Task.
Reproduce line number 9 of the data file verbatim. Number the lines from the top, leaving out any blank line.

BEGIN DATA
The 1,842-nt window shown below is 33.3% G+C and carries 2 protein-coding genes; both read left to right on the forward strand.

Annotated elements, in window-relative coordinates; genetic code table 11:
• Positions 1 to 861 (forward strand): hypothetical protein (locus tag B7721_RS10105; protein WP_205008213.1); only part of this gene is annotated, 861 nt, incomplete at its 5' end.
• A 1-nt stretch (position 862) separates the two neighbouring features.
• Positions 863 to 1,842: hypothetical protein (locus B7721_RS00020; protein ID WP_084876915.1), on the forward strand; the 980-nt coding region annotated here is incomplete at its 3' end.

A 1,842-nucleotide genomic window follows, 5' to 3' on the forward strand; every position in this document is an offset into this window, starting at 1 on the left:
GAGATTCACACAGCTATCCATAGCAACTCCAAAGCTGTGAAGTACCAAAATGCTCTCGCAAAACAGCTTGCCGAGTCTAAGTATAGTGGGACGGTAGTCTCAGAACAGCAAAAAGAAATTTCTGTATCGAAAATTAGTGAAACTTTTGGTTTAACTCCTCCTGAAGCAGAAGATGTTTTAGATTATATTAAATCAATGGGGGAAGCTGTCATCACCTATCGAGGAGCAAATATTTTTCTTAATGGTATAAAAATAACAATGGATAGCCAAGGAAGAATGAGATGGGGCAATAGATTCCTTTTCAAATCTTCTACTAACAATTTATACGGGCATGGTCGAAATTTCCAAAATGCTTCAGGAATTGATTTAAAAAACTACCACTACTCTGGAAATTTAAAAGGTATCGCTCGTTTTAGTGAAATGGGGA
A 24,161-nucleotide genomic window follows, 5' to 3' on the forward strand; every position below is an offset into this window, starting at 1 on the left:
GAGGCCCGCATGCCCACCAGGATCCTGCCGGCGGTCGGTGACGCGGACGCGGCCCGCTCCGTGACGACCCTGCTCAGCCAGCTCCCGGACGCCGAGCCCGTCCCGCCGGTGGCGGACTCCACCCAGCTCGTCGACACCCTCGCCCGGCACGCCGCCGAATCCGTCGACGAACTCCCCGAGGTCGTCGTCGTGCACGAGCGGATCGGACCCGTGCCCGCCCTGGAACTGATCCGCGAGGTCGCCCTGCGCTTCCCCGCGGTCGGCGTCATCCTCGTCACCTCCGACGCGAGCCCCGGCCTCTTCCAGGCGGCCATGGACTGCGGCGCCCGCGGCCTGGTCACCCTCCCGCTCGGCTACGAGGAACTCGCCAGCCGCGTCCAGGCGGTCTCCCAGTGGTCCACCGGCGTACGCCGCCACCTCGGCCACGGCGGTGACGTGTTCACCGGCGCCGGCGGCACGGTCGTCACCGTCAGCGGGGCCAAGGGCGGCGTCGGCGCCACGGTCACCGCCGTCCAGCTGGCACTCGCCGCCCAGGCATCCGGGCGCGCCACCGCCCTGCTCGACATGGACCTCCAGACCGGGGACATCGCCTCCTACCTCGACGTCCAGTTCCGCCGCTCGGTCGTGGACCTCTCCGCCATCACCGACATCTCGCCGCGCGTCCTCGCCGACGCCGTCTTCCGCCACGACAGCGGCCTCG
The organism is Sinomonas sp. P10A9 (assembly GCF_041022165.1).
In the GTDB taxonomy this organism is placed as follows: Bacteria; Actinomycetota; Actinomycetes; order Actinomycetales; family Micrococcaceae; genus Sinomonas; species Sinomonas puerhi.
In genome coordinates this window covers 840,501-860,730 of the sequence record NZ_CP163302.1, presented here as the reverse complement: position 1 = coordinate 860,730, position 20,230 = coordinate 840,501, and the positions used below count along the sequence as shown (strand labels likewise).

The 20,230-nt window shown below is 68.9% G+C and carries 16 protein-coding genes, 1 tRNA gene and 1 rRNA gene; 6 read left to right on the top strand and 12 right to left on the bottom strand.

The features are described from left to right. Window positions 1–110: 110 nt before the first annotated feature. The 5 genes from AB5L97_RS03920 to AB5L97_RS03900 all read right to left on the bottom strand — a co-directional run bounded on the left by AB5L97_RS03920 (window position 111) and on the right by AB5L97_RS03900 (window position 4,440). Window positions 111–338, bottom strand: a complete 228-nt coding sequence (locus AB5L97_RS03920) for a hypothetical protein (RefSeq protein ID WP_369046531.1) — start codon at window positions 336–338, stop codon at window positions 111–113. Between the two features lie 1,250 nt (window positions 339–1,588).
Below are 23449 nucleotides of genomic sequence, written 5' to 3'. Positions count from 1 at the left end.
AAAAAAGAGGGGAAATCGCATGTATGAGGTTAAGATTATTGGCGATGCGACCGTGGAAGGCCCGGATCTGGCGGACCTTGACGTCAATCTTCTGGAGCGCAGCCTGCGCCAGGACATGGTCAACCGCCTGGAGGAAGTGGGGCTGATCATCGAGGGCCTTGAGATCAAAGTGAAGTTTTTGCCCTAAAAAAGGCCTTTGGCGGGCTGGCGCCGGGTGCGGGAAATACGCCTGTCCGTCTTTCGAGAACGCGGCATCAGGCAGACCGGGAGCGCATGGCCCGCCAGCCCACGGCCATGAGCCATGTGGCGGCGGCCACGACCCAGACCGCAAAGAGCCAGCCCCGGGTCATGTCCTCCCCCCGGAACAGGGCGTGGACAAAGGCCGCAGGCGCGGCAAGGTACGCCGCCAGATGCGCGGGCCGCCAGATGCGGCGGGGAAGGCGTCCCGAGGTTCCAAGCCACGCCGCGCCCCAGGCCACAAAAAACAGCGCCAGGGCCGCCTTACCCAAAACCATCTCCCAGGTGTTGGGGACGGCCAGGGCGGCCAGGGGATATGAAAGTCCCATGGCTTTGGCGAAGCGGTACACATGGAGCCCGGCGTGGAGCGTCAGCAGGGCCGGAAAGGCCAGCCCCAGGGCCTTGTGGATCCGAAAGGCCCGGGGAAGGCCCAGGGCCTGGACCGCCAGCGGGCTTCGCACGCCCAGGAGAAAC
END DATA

GAGGCCCGCATGCCCACCAGGATCCTGCCGGCGGTCGGTGACGCGGACGCGGCCCGCTCCGTGACGACCCTGCTCAGCCAGCTCCCGGACGCCGAGCCCGTCCCGCCGGTGGCGGACTCCACCCAGCTCGTCGACACCCTCGCCCGGCACGCCGCCGAATCCGTCGACGAACTCCCCGAGGTCGTCGTCGTGCACGAGCGGATCGGACCCGTGCCCGCCCTGGAACTGATCCGCGAGGTCGCCCTGCGCTTCCCCGCGGTCGGCGTCATCCTCGTCACCTCCGACGCGAGCCCCGGCCTCTTCCAGGCGGCCATGGACTGCGGCGCCCGCGGCCTGGTCACCCTCCCGCTCGGCTACGAGGAACTCGCCAGCCGCGTCCAGGCGGTCTCCCAGTGGTCCACCGGCGTACGCCGCCACCTCGGCCACGGCGGTGACGTGTTCACCGGCGCCGGCGGCACGGTCGTCACCGTCAGCGGGGCCAAGGGCGGCGTCGGCGCCACGGTCACCGCCGTCCAGCTGGCACTCGCCGCCCAGGCATCCGGGCGCGCCACCGCCCTGCTCGACATGGACCTCCAGACCGGGGACATCGCCTCCTACCTCGACGTCCAGTTCCGCCGCTCGGTCGTGGACCTCTCCGCCATCACCGACATCTCGCCGCGCGTCCTCGCCGACGCCGTCTTCCGCCACGACAGCGGCCTCG